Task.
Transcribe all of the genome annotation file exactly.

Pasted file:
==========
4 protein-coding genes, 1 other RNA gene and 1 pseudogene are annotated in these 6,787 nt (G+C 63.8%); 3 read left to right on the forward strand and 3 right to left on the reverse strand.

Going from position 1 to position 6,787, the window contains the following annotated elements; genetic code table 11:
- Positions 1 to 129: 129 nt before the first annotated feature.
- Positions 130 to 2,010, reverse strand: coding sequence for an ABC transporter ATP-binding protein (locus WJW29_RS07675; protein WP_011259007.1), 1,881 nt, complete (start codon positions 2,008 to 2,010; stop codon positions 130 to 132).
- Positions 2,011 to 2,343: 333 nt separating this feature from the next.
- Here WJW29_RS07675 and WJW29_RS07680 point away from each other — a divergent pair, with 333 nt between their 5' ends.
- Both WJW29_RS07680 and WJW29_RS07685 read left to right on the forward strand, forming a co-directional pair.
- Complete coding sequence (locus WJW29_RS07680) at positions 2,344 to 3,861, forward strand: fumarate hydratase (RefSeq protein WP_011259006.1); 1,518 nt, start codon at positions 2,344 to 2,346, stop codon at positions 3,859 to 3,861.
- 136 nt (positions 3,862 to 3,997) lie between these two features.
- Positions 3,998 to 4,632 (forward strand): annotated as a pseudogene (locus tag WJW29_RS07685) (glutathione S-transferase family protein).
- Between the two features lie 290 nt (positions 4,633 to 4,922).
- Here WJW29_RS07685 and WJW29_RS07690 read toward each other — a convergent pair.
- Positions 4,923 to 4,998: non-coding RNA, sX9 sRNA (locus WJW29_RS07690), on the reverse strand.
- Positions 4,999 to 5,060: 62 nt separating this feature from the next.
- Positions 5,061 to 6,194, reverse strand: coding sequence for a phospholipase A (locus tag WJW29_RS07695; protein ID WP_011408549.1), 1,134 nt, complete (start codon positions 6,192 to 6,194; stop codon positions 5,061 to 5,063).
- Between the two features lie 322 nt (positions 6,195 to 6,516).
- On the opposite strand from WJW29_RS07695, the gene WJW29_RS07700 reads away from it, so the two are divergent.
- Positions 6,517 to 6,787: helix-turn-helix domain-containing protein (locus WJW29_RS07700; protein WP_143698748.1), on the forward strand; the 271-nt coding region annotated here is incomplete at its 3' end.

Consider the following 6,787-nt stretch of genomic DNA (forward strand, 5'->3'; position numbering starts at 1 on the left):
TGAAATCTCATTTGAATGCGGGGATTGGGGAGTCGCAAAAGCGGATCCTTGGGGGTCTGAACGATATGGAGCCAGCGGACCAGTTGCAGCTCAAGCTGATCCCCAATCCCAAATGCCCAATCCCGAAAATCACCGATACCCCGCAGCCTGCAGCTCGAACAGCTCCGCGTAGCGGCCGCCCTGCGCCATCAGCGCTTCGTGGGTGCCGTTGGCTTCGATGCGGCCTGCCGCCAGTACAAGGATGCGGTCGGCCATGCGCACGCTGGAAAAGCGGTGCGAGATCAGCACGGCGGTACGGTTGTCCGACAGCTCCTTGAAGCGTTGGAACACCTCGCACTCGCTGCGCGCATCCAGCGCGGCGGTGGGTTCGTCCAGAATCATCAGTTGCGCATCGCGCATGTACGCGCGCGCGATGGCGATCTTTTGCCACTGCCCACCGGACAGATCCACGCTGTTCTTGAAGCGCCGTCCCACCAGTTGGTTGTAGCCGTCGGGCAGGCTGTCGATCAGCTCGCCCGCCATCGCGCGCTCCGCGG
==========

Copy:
4 protein-coding genes, 1 other RNA gene and 1 pseudogene are annotated in these 6,787 nt (G+C 63.8%); 3 read left to right on the forward strand and 3 right to left on the reverse strand.

Going from position 1 to position 6,787, the window contains the following annotated elements; genetic code table 11:
- Positions 1 to 129: 129 nt before the first annotated feature.
- Positions 130 to 2,010, reverse strand: coding sequence for an ABC transporter ATP-binding protein (locus WJW29_RS07675; protein WP_011259007.1), 1,881 nt, complete (start codon positions 2,008 to 2,010; stop codon positions 130 to 132).
- Positions 2,011 to 2,343: 333 nt separating this feature from the next.
- Here WJW29_RS07675 and WJW29_RS07680 point away from each other — a divergent pair, with 333 nt between their 5' ends.
- Both WJW29_RS07680 and WJW29_RS07685 read left to right on the forward strand, forming a co-directional pair.
- Complete coding sequence (locus WJW29_RS07680) at positions 2,344 to 3,861, forward strand: fumarate hydratase (RefSeq protein WP_011259006.1); 1,518 nt, start codon at positions 2,344 to 2,346, stop codon at positions 3,859 to 3,861.
- 136 nt (positions 3,862 to 3,997) lie between these two features.
- Positions 3,998 to 4,632 (forward strand): annotated as a pseudogene (locus tag WJW29_RS07685) (glutathione S-transferase family protein).
- Between the two features lie 290 nt (positions 4,633 to 4,922).
- Here WJW29_RS07685 and WJW29_RS07690 read toward each other — a convergent pair.
- Positions 4,923 to 4,998: non-coding RNA, sX9 sRNA (locus WJW29_RS07690), on the reverse strand.
- Positions 4,999 to 5,060: 62 nt separating this feature from the next.
- Positions 5,061 to 6,194, reverse strand: coding sequence for a phospholipase A (locus tag WJW29_RS07695; protein ID WP_011408549.1), 1,134 nt, complete (start codon positions 6,192 to 6,194; stop codon positions 5,061 to 5,063).
- Between the two features lie 322 nt (positions 6,195 to 6,516).
- On the opposite strand from WJW29_RS07695, the gene WJW29_RS07700 reads away from it, so the two are divergent.
- Positions 6,517 to 6,787: helix-turn-helix domain-containing protein (locus WJW29_RS07700; protein WP_143698748.1), on the forward strand; the 271-nt coding region annotated here is incomplete at its 3' end.

Consider the following 6,787-nt stretch of genomic DNA (forward strand, 5'->3'; position numbering starts at 1 on the left):
TGAAATCTCATTTGAATGCGGGGATTGGGGAGTCGCAAAAGCGGATCCTTGGGGGTCTGAACGATATGGAGCCAGCGGACCAGTTGCAGCTCAAGCTGATCCCCAATCCCAAATGCCCAATCCCGAAAATCACCGATACCCCGCAGCCTGCAGCTCGAACAGCTCCGCGTAGCGGCCGCCCTGCGCCATCAGCGCTTCGTGGGTGCCGTTGGCTTCGATGCGGCCTGCCGCCAGTACAAGGATGCGGTCGGCCATGCGCACGCTGGAAAAGCGGTGCGAGATCAGCACGGCGGTACGGTTGTCCGACAGCTCCTTGAAGCGTTGGAACACCTCGCACTCGCTGCGCGCATCCAGCGCGGCGGTGGGTTCGTCCAGAATCATCAGTTGCGCATCGCGCATGTACGCGCGCGCGATGGCGATCTTTTGCCACTGCCCACCGGACAGATCCACGCTGTTCTTGAAGCGCCGTCCCACCAGTTGGTTGTAGCCGTCGGGCAGGCTGTCGATCAGCTCGCCCGCCATCGCGCGCTCCGCGG